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Shapiro Orders Some State Employees Back to the Office

Gov. Josh Shapiro is drawing praise for his decision to order some state workers back into the office.

The Shapiro administration sent a letter to 2,300 employees saying they need to return to onsite work as of March 6. Those employees — senior managers, Governor’s Office staff, and cabinet members — will be in the office at least three days per week.

“This will enhance collaboration and relationships; build strong workplace cultures; increase mentoring, leadership development, and upskilling opportunities; and better serve Pennsylvanians while continuing to offer flexibility for employees,” said Dan Egan, communications director, state Office of Administration.

“Most of the approximately 2,300 employees affected by the new telework guidance are already working a hybrid schedule of some kind throughout the commonwealth. This does not impact any commonwealth employees who are currently represented by a union.”

Like his executive order opening more state jobs to workers without a four-year degree, Shapiro’s move won bipartisan praise.

“It is well overdue to call the governor’s administration back to in-person work. I applaud Gov. Shapiro,” said state Sen. Rosemary Brown (R-Monroe/Lackawanna/Wayne).

Guy Ciarracchi, former president of the Chester County Chamber of Business and Industry and a 2022 Republican candidate for Congress said, “It’s well past time for everyone to go back to the office—especially those in public service.

“For many people, as a practical matter, the COVID emergency ended by the fall of 2020 and for almost everyone by the spring of 2021,” he added, “Shapiro’s decision is fair and fact-based.”

One consequence of remote working has been to cause collateral economic damage to the restaurants and small businesses that serve these government workers noted Harrisburg Mayor Wanda Williams.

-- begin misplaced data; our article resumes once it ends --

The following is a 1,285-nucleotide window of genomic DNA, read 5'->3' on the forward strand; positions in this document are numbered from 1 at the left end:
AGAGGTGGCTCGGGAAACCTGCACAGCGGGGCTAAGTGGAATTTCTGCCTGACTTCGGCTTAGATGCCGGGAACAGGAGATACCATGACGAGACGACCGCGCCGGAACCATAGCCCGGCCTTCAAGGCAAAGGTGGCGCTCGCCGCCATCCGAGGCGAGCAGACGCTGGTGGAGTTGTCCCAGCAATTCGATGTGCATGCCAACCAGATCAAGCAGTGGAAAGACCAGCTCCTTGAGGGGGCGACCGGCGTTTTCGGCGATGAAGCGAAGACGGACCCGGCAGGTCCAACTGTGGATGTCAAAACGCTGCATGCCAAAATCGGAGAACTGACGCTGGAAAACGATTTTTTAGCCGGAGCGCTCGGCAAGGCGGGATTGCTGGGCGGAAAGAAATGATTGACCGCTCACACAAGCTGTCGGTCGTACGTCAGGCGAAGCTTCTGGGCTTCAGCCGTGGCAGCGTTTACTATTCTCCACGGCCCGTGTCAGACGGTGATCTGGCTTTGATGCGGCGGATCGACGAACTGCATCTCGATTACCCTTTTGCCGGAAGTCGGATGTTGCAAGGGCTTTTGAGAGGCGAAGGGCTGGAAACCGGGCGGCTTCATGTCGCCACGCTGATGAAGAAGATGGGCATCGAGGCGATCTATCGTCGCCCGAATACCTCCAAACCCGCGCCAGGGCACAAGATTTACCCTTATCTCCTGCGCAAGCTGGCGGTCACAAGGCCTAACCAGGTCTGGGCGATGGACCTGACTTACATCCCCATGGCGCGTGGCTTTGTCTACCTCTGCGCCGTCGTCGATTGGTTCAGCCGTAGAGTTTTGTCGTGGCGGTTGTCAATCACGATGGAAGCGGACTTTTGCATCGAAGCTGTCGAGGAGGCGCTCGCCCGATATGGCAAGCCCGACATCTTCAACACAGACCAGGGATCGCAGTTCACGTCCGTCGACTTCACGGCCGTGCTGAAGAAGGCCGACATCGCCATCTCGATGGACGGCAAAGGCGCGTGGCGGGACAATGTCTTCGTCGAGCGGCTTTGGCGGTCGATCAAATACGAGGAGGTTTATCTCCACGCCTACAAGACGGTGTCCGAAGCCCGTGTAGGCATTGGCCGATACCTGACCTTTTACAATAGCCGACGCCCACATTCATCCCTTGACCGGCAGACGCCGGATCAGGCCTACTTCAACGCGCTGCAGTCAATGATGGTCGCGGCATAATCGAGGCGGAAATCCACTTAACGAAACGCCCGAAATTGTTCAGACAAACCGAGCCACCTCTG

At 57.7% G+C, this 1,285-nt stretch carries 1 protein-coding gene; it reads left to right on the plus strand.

“With more people coming into Harrisburg and surrounding communities, our Main Street businesses and bustling downtown will have an opportunity to continue to grow and thrive – and it will be nice to see more of our neighbors and colleagues again,” said Williams.

Brown pointed out many government offices have been shut down throughout the state, including “many Democratic legislative offices.”

“This all was occurring while the Department of Labor and Industry, due to the governor’s COVID restrictions and closures, was unable to keep up with unemployment filings and concerns,” Brown said. “I am pleased that Gov. Shapiro called upon his staff to return to the office, and I encourage him to extend the order to all 78,000 state employees.”

Egan said around 25 percent of the 72,000 salaried state employees telework part-time or full-time.

“The majority, about 75 percent, do not telework at all and report to their work location for 100 percent of their work schedule,” he said.

Secretary of Administration Neil Weaver acknowledged there were benefits from remote work, but added “they must be balanced with the many benefits of being in the office, including improved opportunities for collaboration, mentorship, informal learning, and overall well-being, as well as the sense of connection and shared mission that comes with being in the workplace.

“This rebalancing of telework schedules will allow us to enjoy both.”


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